” ‘My God,’ the Colonel suddenly yelled, ‘the bridge has been mined, Colonel Saito. Those damn things I saw against the piles were explosives! And this wire . . .’ ” (p 174)

My Top 10:

  1. The Bridge on the River Kwai
  2. Paths of Glory
  3. Sweet Smell of Success
  4. 12 Angry Men
  5. Witness for the Prosecution
  6. Rififi
  7. The Good Soldier Schweik
  8. A Face in the Crowd
  9. A Hatful of Rain
  10. Heaven Knows Mr Allison

Note:  There are 12 films on my list.  The last two are listed down at the bottom. (more…)

"The crowd milled indignantly in the small Dayroom, everybody talking excitedly. Stark posted himself huskily in the doorway with Pete and the Chief flanking him. Warden gulped off the rest of the coffee and set the cop on the magazine rack and pushed his way down to the other end and climbed up on the pingpong table." (p 731)

“The crowd milled indignantly in the small Dayroom, everybody talking excitedly. Stark posted himself huskily in the doorway with Pete and the Chief flanking him. Warden gulped off the rest of the coffee and set the cop on the magazine rack and pushed his way down to the other end and climbed up on the pingpong table.” (p 731)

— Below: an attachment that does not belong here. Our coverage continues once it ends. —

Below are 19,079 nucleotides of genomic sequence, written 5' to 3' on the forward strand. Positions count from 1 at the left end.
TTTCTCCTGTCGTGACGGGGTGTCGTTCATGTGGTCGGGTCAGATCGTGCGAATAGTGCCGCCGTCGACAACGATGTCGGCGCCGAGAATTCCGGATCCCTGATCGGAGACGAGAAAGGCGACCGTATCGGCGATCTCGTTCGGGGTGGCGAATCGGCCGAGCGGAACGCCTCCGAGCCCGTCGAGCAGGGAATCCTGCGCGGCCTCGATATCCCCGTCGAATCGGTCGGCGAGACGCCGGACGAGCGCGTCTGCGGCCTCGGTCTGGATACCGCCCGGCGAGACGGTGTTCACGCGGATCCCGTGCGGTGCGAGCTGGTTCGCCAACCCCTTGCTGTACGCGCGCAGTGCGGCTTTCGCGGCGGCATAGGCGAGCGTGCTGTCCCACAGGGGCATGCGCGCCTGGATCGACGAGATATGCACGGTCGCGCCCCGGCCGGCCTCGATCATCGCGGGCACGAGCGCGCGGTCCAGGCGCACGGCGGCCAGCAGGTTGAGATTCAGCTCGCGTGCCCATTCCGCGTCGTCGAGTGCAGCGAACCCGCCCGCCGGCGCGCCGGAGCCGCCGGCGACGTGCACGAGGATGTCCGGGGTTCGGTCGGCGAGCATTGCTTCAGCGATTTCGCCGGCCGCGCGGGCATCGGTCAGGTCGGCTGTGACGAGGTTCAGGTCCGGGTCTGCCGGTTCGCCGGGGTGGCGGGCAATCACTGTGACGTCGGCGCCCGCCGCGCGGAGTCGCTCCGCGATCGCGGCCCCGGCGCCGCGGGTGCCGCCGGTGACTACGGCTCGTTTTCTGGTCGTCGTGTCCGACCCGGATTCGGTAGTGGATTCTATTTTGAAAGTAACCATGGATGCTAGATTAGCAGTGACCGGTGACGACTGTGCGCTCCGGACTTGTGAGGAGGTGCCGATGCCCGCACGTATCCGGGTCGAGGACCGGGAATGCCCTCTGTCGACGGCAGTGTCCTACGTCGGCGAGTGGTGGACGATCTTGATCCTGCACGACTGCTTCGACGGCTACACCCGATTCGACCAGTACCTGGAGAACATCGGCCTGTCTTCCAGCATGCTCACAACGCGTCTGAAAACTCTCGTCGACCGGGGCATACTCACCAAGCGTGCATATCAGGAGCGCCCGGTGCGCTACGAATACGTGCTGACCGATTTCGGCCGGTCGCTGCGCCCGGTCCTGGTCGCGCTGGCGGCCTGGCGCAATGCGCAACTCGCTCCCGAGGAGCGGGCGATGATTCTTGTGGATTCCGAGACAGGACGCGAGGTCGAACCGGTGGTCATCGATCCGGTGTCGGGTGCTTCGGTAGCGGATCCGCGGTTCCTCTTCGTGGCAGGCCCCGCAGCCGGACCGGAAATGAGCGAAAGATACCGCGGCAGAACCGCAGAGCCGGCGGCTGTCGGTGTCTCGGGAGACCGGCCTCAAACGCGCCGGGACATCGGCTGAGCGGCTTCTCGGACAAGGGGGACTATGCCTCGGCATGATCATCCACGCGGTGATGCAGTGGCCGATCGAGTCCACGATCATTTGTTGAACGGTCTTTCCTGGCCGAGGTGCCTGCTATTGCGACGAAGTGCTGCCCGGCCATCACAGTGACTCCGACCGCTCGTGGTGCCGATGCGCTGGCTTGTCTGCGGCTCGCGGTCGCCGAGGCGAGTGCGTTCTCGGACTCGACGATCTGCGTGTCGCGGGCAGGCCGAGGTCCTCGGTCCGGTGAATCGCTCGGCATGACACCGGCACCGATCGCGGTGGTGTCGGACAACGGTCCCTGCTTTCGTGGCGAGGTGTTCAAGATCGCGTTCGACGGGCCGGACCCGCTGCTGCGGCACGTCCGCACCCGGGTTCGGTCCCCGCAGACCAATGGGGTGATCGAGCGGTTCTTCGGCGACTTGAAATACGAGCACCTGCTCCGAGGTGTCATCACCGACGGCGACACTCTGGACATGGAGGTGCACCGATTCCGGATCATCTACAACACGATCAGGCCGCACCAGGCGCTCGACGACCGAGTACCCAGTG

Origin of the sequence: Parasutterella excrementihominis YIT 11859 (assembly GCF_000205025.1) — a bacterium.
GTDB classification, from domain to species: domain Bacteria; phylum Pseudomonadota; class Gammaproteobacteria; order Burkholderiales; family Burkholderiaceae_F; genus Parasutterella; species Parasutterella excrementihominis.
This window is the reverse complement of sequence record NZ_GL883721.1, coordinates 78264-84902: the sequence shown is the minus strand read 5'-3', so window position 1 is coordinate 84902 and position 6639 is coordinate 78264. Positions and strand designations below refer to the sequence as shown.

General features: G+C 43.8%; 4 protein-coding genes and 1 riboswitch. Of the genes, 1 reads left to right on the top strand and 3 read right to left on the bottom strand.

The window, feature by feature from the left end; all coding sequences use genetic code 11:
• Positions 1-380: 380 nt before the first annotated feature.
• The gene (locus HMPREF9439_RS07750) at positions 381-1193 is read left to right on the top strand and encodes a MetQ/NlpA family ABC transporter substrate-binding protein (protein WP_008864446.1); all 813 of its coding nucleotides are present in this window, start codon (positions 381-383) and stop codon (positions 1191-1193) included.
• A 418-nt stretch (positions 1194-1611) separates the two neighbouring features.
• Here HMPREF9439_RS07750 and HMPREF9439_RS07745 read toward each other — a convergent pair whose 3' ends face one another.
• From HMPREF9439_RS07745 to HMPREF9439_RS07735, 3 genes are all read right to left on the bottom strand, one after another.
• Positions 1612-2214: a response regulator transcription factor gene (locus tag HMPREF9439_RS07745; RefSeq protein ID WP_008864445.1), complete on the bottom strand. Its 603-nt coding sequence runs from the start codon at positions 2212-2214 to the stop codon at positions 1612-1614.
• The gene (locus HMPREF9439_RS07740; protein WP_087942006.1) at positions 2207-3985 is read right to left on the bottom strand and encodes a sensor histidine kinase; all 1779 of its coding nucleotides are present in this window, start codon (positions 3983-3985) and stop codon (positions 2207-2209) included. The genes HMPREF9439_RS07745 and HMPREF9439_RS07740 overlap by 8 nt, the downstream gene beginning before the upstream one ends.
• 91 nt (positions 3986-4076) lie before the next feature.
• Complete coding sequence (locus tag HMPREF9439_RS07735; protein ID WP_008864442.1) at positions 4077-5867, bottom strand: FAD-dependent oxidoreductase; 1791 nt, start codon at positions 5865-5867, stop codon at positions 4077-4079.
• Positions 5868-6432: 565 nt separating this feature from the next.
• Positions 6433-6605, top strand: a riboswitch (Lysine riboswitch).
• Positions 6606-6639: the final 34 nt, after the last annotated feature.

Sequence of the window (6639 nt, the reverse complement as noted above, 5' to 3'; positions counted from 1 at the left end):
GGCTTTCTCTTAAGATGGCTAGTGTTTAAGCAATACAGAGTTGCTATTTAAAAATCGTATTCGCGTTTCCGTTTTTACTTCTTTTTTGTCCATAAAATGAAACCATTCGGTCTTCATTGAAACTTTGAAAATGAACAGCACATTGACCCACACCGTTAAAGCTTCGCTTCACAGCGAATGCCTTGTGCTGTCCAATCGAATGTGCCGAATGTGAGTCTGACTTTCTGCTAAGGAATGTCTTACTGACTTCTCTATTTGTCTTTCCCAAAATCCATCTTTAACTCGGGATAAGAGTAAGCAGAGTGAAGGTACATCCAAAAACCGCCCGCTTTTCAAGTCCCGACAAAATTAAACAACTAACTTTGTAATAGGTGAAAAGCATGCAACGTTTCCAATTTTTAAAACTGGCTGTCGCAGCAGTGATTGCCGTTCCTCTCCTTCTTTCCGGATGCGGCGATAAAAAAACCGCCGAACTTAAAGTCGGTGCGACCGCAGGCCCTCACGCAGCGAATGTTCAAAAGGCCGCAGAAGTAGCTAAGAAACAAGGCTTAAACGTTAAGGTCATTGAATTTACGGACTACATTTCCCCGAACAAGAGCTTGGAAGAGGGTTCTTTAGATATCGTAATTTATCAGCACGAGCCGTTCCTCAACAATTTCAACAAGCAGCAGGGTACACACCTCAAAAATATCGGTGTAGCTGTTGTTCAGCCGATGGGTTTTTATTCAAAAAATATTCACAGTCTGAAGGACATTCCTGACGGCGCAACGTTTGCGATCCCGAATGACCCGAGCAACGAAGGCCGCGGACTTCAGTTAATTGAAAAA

My Top 7:

  1. From Here to Eternity
  2. Stalag 17
  3. The Big Heat
  4. The Moon is Blue
  5. The Actress
  6. Peter Pan
  7. Hondo

Note:  After a few years with more than 10 screenplays on my list, I can’t do more than seven in this year.
Note:  This is the earliest year where significant records exist at oscars.org (there are a few for 1952 and even this year is incomplete in strange waves).  One of the great things about oscars.org is that it lists original sources (you can actually look up everything in a particular year with a source author) and it makes it much easier to distinguish between original and adapted scripts. (more…)

the_lost_weekend_2

“When the drink was set before him, he felt better. He did not drink it immediately. Now that he had it, he did not need to.” (p 11)

My Top 10: